Plato and Aristotle on Women: Selected Quotes
Plato and Aristotle defended different views on the nature of women and of their role in society. This article collects some influential quotes on the topic.

Nudge and Philosophy
In 2008, Richard Thaler and Cass Sunstein published a book that aimed to apply choice architecture in a benign way, one that could be openly endorsed also by governments and public institutions. The book title by itself conveys the sort of optimist that surrounded the project: "Nudge. Improving Decisions About Health, Wealth, and Happiness." Within a few years, the governments of the United States and the United Kingdom openly endorsed nudge theory, a decision that generated some heartfelt debates.

Humanism
Humanism was a cultural movement that developed in Europe starting from the second half of thirteen hundreds. It reached its peak in fourteen and fifteen hundreds, most remarkably in Florence (Italy), during that period which goes under the label of Renaissance. Humanism affected all the arts and sciences as well as politics, religion, and...

Cheerfulness and Happiness
What’s the difference between cheerfulness and happiness? Trying to offer an answer to this question may help to shed light on a number of important aspects of ethics, politics, and practical living. In this article I will offer a few remarks on how a philosophy encompassing both cheerfulness and happiness may be developed.

"The Prince" by Niccolò Machiavelli
The Prince is the most read work by Florentine author Niccolò Machiavelli and one of the masterpieces of Western political thought. It is a small treatise composed of twenty-six chapters and aiming to educate a young adult about how to maintain power in a princedom regardless of the situation. Machiavelli’s precepts subverted Aristotelian...

The Limits of Ethical Consumerism
Ethical consumerism has become a central concept for shoppers around the world. Labels such as Fair Trade and organic are just the tip of the iceberg of a specialized market that kept growing over the years and expanding to the most remote sectors of commerce. Needless to say, however, being an ethical consumer is not that easy. Articles abound detailing the unreliability of labels, or the fact that labels do not convey sufficient or relevant information regarding products that we consume. More hard-nosed criticisms of ethical consumerism can be raised, however. In this article I will present the three that strike me as most compelling.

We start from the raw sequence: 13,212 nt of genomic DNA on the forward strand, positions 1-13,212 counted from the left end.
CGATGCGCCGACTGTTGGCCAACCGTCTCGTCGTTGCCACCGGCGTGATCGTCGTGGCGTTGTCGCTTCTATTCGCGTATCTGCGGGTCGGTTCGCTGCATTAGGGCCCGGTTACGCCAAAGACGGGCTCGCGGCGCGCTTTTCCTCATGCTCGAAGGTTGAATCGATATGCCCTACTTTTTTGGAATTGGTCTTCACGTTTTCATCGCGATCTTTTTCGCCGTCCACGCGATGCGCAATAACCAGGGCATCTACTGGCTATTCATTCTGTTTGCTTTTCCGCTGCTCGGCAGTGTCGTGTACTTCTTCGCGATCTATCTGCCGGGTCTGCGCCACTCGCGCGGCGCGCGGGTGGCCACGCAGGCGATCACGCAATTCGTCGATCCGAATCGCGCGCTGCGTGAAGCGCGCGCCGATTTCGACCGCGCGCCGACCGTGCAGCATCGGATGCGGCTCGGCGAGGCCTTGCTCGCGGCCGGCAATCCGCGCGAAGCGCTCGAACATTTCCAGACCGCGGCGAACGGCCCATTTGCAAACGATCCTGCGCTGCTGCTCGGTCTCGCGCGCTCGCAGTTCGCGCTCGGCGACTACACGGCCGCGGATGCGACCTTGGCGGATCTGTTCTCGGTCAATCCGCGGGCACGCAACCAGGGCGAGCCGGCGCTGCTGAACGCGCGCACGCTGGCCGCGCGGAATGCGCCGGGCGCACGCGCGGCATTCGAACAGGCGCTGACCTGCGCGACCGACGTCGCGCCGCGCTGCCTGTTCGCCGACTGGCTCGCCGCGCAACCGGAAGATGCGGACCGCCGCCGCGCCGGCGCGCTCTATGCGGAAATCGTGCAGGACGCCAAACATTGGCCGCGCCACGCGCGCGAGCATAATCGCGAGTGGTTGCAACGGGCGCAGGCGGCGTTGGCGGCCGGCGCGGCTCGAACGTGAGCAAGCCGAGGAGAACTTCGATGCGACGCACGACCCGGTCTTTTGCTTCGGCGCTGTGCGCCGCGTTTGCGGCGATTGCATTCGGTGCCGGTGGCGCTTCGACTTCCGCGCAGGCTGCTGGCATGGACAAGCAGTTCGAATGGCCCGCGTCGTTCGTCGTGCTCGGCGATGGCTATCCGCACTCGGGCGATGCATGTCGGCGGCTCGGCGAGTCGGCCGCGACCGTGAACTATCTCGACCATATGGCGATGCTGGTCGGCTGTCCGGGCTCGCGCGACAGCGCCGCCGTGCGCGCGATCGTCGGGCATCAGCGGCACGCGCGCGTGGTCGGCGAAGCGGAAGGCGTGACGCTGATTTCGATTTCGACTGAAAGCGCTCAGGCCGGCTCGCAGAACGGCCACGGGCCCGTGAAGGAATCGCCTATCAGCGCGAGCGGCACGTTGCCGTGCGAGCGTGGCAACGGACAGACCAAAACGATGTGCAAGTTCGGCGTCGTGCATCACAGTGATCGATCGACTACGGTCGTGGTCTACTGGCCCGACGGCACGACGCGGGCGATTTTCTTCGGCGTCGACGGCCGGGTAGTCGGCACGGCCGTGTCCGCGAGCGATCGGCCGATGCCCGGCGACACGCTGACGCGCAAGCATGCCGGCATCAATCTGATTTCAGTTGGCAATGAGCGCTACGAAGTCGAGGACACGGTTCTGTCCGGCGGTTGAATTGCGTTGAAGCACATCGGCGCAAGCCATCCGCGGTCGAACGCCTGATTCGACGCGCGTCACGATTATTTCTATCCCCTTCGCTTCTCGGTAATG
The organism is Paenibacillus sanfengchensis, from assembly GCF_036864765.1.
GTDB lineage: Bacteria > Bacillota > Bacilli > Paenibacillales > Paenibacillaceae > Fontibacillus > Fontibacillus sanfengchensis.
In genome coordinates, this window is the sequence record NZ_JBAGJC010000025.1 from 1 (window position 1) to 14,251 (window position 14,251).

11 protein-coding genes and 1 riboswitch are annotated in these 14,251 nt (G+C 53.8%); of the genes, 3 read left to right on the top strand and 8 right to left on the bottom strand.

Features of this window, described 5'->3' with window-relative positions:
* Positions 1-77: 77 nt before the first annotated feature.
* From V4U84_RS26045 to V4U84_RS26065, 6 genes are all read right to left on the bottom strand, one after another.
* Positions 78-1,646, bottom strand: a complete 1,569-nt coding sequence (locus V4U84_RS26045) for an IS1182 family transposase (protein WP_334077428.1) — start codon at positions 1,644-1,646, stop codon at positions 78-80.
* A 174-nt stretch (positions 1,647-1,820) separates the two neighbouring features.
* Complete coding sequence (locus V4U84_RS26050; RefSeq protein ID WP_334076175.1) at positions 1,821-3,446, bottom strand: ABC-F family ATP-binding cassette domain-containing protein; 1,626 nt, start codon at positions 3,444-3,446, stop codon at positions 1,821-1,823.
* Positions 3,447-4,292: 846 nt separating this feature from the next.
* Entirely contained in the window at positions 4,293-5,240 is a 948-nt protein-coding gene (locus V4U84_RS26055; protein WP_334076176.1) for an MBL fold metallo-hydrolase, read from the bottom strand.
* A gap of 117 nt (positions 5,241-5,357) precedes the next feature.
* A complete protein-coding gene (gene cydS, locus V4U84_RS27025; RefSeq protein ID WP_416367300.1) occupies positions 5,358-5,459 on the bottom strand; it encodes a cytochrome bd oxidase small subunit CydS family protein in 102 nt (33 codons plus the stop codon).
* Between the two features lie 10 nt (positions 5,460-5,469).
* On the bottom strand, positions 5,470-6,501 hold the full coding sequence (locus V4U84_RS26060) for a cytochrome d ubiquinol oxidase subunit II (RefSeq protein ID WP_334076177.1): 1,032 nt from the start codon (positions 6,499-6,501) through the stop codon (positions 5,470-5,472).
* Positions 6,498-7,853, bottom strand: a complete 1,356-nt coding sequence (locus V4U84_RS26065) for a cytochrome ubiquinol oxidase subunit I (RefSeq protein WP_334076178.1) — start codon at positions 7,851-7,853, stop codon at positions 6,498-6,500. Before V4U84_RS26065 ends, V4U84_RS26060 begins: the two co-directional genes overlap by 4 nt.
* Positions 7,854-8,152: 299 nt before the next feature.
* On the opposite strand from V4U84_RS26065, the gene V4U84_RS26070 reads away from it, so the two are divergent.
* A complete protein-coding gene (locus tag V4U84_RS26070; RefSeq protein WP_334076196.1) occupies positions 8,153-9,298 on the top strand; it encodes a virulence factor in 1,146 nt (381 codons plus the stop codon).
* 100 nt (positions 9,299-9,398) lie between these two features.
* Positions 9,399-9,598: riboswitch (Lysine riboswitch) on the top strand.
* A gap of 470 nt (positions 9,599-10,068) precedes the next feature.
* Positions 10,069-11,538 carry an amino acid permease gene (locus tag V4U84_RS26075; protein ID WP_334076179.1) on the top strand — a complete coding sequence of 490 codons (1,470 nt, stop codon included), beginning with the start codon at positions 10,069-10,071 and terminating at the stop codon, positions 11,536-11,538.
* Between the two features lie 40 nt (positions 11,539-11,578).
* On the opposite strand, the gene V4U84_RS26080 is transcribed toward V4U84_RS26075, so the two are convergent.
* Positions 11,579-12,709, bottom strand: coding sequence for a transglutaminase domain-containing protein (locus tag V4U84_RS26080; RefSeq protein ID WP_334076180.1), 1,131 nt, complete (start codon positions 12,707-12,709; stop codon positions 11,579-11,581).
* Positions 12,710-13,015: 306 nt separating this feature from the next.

Wikileaks and What the Public Should Not Know
The controversies surrounding the blog Wikileaks gave a new dress to old questions concerning the ethics and politics of information. Assange has been criticized on a number of counts, including being unprofessional and irresponsible. The criticisms point especially at the fact that Wikileaks publicly released on the blog confidential documents that some whistleblower had sent in; the documents contained sensitive information such as lists of intelligence collaborators, individuals’ phone numbers, home addresses, email accounts and emails. To some, Assange exposed the worst side of blogging, which is the opportunity of disseminating information without the professional standards of those who keep societies informed by working as professional journalists.

The West
The idea of a West was initially also a geographic idea, when first used by the ancient Greeks to indicate the societal structure and culture of those societies that stood West of Persia. Later adopted also to describe the societies falling under the Roman influence, it has since been utilized by early and late medieval Christians, Europeans,...